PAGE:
Charleston City Council voted this week to spend $250,000 to help a nonprofit group design, engineer and plan for the proposed Lowcountry Lowline park, which is expected to be built on an old railroad bed that runs along the spine of the peninsula.
That money, however, is just a down payment on what the ambitious project is expected to demand in the coming years.
The Friends of the Lowcountry Lowline, which was set up in 2014 to raise money and public support for the project, plans to use the taxpayer funds to conduct surveys and finalize the designs for the first phase of the park, which will be located just north of Line Street.
Tom Bradford, acting chairman for the Friends of the Lowline, said part of the $250,000 could also be used on community outreach to help the nonprofit and the city understand what nearby communities want out of the proposed park.
The linear park, which is expected to cover 1.7 miles as it cuts under the overpasses for Interstate 26, has been a priority in Charleston for years. The city and the Friends of the Lowline joined together in 2017 to buy the property under the old railroad spur for $4.6 million.
The money needed for construction, however, has yet to materialize. Bradford hopes the funding the city approved this week will get the ball rolling and give the project more momentum.
"We are really elated," Bradford said. "We are grateful to all of our supporters on City Council."
The vote April 13 was unanimous, but that doesn't mean the Friends of the Lowline should expect additional funding from the city to flow so easily moving forward.
Several council members, led by Keith Waring, who represents part of West Ashley, continued to raise concerns about handing millions of dollars in taxpayer money over to the Friends of the Lowline in order for the nonprofit to develop the park.
This week, Waring questioned why the planning, engineering and procurement for the new park isn't being done in house by city employees. And he advocated for increased transparency if the city sends more money to the Friends of the Lowline in the future.
The nonprofit already indicated that it could seek up to $4 million from the city later this year in order to break ground on the first phase of the park, and presentations by city staff estimated the nonprofit could seek up to $16.6 million, in total, from the city over the life of the project.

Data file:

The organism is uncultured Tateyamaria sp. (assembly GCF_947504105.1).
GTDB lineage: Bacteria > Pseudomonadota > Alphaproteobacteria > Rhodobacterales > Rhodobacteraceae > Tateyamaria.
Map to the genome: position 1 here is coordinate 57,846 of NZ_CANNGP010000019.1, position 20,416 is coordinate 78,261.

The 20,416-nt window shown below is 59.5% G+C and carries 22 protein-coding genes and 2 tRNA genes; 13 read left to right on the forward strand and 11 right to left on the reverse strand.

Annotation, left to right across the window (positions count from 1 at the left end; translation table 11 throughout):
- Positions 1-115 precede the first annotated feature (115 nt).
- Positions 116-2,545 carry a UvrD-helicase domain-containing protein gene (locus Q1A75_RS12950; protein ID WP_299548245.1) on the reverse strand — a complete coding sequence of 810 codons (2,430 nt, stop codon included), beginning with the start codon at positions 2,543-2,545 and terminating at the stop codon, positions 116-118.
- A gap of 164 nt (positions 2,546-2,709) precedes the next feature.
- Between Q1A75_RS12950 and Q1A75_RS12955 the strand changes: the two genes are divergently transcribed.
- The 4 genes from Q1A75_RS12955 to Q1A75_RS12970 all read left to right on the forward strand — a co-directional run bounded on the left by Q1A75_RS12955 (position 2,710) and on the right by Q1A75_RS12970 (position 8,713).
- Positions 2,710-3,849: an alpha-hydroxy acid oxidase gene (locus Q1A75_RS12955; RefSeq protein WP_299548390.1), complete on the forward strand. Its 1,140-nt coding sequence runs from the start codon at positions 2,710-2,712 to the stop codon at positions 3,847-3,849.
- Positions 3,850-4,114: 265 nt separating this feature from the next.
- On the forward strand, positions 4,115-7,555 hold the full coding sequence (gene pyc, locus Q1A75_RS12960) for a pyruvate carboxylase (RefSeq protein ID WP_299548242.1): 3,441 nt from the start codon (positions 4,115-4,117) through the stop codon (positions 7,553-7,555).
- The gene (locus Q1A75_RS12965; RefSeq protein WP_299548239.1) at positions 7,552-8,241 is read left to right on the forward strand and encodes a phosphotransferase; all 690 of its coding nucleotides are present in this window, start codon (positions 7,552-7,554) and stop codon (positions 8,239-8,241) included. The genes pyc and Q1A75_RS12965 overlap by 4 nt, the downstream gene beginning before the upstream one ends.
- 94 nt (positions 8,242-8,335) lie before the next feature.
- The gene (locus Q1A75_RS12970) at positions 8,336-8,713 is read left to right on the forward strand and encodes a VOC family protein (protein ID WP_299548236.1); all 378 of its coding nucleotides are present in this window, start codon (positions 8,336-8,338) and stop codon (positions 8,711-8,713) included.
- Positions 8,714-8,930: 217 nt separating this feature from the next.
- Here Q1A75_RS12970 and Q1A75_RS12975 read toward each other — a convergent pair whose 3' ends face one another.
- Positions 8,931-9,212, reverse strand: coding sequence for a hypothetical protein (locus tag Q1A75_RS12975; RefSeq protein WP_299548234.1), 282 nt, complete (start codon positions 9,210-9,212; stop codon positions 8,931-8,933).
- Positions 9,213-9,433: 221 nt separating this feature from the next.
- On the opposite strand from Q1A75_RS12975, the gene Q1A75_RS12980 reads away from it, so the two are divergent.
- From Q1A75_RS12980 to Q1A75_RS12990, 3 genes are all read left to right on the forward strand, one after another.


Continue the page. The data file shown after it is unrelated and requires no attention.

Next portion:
Councilman Ross Appel, who represents parts of West Ashley and James Island, agreed that there should be transparency surrounding the public money that is spent on the project.
"We can put all types of transparency measures in place here," Appel said. "There's nothing preventing us from doing that, and I think we should do that as this project moves forward."
The partnership between the city and the nonprofit, Appel said, is good thing. With the Friends of the Lowline involved, it could take some of the workload off of the city's parks department, he said.
"We need to get excited about the Lowline and start putting our money where our mouth is," Appel said. "This $250,000 is a drop in the bucket, but it is going to signal to the community, to the market, that the city is serious about this."
The council members' apprehensions over transparency could be relieved once the Friends of the Lowline finalizes a new legal agreement with the city. The nonprofit is negotiating the terms of a contract, which will dictate what type of information the group needs to provide to the city during construction of the park.
The Friends of the Lowline, Bradford said, also intends to solicit private donations to help build out the park and add amenities to project.
Mayor John Tecklenburg, who has advocated for the Lowline since he took office in 2016, emphasized the millions of dollars in private capital the Friends of the Lowline already contributed when they helped to purchase the property for the park.
"We wouldn't even be here but for the Friends of the Lowline," Tecklenburg said.